Nor is this divisive: those from these subcultures, if they’re intelligent enough to rise above the goths-vs-emos cliquiness which arises much too easily, tend to be the most accepting people I know. The most ready to accept the Other, even when the Other is as Other from their Other as it can go.

And, I’m sure it’s obvious, however reasonable I may force my article to be, I have a massive bias in its favour. The weird are the beautiful: The Other are vital.

And alternative culture, while my bones walk in society at all, feels like home.

[note to anyone reading this on the homepage: it really is worth your while reading the comments field, I think a lot of the problems with the article get questioned and — hopefully — ironed out a little]

Look at all the shiny black!

I have a baggy hat on. BOOM ALTERNATIVE CULTURE FUSION.
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4 thoughts on “Alt dot Fan dot

  1. Ha ha, it’s amazing how you can just sum up things like this and make the world better.

    Personally I often feel like the stereotype of me can infect the whole of me – till I become little more than a caricature of an alt.girl (arty, dyed hair, pagan-y, bisexual, it’s like an erosion of identity) but then at the same time it’s good to have community… kinda.

    I like your argument about the Other being more open to change, difference, debate but I’ve found that after a certain age it’s more about having a peter-pan complex than anything deeper.

    “Being warm 365 days a year has to lead to a different psychology, in the same way that year-round winter can’t be denied as a factor in the Russians’ incessant production of beautiful, lengthy, tortured literature.” – this made me happy.

    It would be good to talk about this issue sometime though – it’s been on my mind too.

  2. [I’m copying in here a conversation held in the comments field below my link to this blog on Facebook. I think it’s a fascinating debate, and also gave me the chance to address a couple of the most basic issues with this article — especially that, through some poor framing/word choice, I possibly seem to be making a much more prescriptivist social judgement than I ever intended. I’ve edited these comments a little for clarity, but only removed things completely tangential to the debate, like, you know, whether Kenny looks funny, and whether Parkway Drive are REALLY post-hardcore.]

    Catriona Ward Sell:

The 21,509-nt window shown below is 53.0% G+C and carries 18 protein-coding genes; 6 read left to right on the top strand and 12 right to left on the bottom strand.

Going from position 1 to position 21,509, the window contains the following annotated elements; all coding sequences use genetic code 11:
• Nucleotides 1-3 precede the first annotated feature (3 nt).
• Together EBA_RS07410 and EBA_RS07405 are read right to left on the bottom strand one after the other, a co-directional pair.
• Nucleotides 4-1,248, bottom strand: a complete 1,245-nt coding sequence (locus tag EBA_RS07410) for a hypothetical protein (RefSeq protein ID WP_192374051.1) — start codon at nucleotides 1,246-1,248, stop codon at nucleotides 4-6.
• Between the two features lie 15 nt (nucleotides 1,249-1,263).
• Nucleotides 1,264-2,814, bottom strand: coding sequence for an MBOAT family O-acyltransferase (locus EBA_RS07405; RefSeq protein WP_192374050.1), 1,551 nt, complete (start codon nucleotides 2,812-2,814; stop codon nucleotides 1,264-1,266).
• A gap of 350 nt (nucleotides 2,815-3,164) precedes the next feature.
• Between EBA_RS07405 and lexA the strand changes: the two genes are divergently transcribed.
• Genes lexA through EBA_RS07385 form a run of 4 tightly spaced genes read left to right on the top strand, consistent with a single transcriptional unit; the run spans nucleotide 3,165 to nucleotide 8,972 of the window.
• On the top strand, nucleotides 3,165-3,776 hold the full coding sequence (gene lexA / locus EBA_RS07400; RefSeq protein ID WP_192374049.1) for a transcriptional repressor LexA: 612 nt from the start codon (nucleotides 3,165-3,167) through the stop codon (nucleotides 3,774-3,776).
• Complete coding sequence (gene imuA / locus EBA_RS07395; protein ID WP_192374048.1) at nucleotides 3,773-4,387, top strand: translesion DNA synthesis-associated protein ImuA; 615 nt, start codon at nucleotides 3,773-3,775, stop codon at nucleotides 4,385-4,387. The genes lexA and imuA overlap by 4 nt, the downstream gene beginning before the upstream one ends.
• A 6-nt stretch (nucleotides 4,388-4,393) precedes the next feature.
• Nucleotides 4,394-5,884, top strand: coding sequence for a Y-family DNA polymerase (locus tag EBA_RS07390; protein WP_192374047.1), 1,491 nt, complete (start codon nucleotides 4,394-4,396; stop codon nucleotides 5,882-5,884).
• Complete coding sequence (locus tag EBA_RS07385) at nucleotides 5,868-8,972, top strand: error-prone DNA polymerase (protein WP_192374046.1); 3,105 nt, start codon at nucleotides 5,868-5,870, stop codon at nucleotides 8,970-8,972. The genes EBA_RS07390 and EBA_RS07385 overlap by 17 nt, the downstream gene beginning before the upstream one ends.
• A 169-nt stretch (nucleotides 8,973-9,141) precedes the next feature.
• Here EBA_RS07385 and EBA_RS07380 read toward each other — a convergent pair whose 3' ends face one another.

The problem is, there are so many alternative types of alternative. Gothic isn’t a very alternative alternative in the great scheme of alternatives. It’s also rapidly falling out of fashion – interesting that it *has* been in fashion in the first place. But that’s purely aesthetic anyway. Alternative lifestyles are so much more than that.

    Rachael Murray
    interesting article, it has me a- thinkin… and i will be a-respondin

    Catriona Ward Sell
    Just incidentally, by the above I’m not pretending to have a better style of alternative than the next person. And I’m not suggesting that the alternative elements of my lifestyle are better than someone’s alternative dress code. Just… saying, that’s all.

    Unusually for an Aran article, some elements of it have me strongly a-disagreein’. So I was a-deletin’ my a-responsin’. Alternative grammar FTW.
    ^^

    Carmel Ward:
    well, I’d rather be a hippie than a nail. ;-))

    Jessica Buntrock:
    O hey, I’m in ur bloggy-blog, fun! All I know is: Goths, real goths, the ones who live the lifestyle and don’t just do it in their mid-teens, really hate emo’s. I also once read an interview with some American musician, possibly a hip-hop artist, who said he had massive respect for the goths in QLD for wearing all they do all the time regardless of heat.

    Rachael Murray
    i think- tho i know you’re not for simplifying anything, that it can be a sellout to self-identify as alternative – “I am ascribing to this alternative view”. the most alternative people i know are alternative not because of how they look …or because they are part of some other movement and not even because they associate themselves with that pool of “odd jobs” because honestly i think we are all odd jobs- but those that hold their free-thinking and stick to their (cliched) guns WITHIN whatever their environment. Sure we are influenced by what is around, as you mention with climate etc, but why did you water down your outfits here? if that is what you really want to express- then why aren’t you?

    Rachael Murray
    i think there is a grand difference between alternative in its aesthetics and its actions.

    the most alternative i FEEL is when im wearing a disgusting tracksuit reading a book under the sun and writing. you might feel most ‘alternative’ rocking out to a band wearing a leather jacket. but that doesn’t make me a hippy and you a g…oth. but this is more in theory- in reality yes- there are particular lifestyles that i would want to be a part of over the alternative? mainstream… “would rather be a hippie, to quote your mother”… but MAYBE this is the easy way out???

    Catriona Ward Sell
    ‎”it can be a sellout to self-identify as alternative” = best sentence I’ve read all day (and I’ve been reading since 9 am. Damn King Offa)

    The people I know here who are the most “alternative” (in my definition of the sense, albeit…) act…ually probably wouldn’t even think of themselves as “alternative”. They’re just, well, themselves. Cliched as it sounds.